Illustrative Example: Structural Probability of Default Models on Public Firms

It is assumed that at this point, the reader is well versed in running simulations and optimizations in Risk Simulator. The example model used is the Probability of Default – External Options Model and can be accessed through Modeling Toolkit | Prob of Default | External Options Model (Public Company).

To run this model (Figure 2.1), enter in the required inputs such as the market value of equity (obtained from market data on the firm’s capitalization, that is, stock price times the number of shares outstanding), equity volatility (computed in the Volatility or LPVA worksheets in the model), book value of debt and liabilities (the firm’s book value of all debt and liabilities), the risk-free rate (the prevailing country’s risk-free interest rate for the same maturity as the debt), and the debt maturity (the debt maturity to be analyzed, or enter 1 for the annual default probability). The comparable option parameters are shown in cells G18 to G23. All these comparable inputs are computed except for Asset Value (the market value of asset) and the Volatility of Asset. You will need to input some rough estimates as a starting point so that the analysis can be run. The rule of thumb is to set the volatility of the asset in G22 to be one fifth to half of the volatility of equity computed in G10, and the market value of asset (G19) to be approximately the sum of the market value of equity and book value of liabilities and debt (G9 and G11).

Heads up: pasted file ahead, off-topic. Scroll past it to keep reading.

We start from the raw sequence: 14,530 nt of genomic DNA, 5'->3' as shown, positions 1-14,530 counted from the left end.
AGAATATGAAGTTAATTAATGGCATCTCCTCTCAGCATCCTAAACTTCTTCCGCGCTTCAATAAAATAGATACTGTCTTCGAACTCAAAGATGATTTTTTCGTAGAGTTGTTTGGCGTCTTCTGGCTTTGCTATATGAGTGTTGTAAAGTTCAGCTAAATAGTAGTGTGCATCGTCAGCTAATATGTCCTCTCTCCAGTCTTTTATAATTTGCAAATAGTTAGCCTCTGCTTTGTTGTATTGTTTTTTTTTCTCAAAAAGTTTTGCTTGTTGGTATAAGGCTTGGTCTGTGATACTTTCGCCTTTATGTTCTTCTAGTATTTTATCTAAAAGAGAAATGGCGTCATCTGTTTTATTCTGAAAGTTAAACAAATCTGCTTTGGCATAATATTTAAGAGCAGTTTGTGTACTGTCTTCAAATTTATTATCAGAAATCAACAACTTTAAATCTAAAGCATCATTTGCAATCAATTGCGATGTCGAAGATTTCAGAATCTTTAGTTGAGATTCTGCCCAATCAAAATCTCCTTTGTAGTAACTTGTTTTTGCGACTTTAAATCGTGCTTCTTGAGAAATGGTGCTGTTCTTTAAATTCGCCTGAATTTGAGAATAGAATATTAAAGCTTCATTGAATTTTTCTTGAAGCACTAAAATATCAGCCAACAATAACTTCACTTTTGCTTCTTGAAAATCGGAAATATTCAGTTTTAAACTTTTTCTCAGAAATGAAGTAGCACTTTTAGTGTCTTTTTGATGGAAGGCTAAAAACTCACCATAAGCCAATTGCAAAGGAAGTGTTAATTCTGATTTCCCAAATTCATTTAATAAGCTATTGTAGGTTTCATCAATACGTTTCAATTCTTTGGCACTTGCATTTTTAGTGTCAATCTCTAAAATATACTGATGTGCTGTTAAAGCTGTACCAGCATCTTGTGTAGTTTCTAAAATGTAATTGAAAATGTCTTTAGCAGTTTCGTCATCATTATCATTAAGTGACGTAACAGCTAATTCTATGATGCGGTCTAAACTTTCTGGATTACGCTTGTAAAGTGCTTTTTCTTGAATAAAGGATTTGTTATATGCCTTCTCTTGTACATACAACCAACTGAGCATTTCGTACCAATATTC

Then, an optimization needs to be run in the Risk Simulator software in order to obtain the desired outputs. To do this, set Asset Value and Volatility of Asset as the decision variables (make them continuous variables with a lower limit of 1% for volatility and $1 for the asset, as both these inputs can only take on positive values). Set cell G29 as the objective to minimize as this is the absolute error value. Finally, the constraint is such that in cell H33, the implied volatility in the default model is set to exactly equal the numerical value of the equity volatility in cell G10. Run a static optimization using Risk Simulator.

If the model has a solution, the absolute error value in cell G29 will revert to zero (Figure 2.2). From here, the probability of default (measured in percent) and distance to default (measured in standard deviations) are computed in cells G39 and G41.

Then, using the resulting probability of default, the relevant credit spread required can be determined using the Credit Analysis – Credit Premium model or some other credit spread tables (such as using the Internal Credit Risk Rating model).

The results indicate that the company has a probability of default at 0.87% with 2.37 standard deviations to default, indicating good creditworthiness (Figure 2.2).

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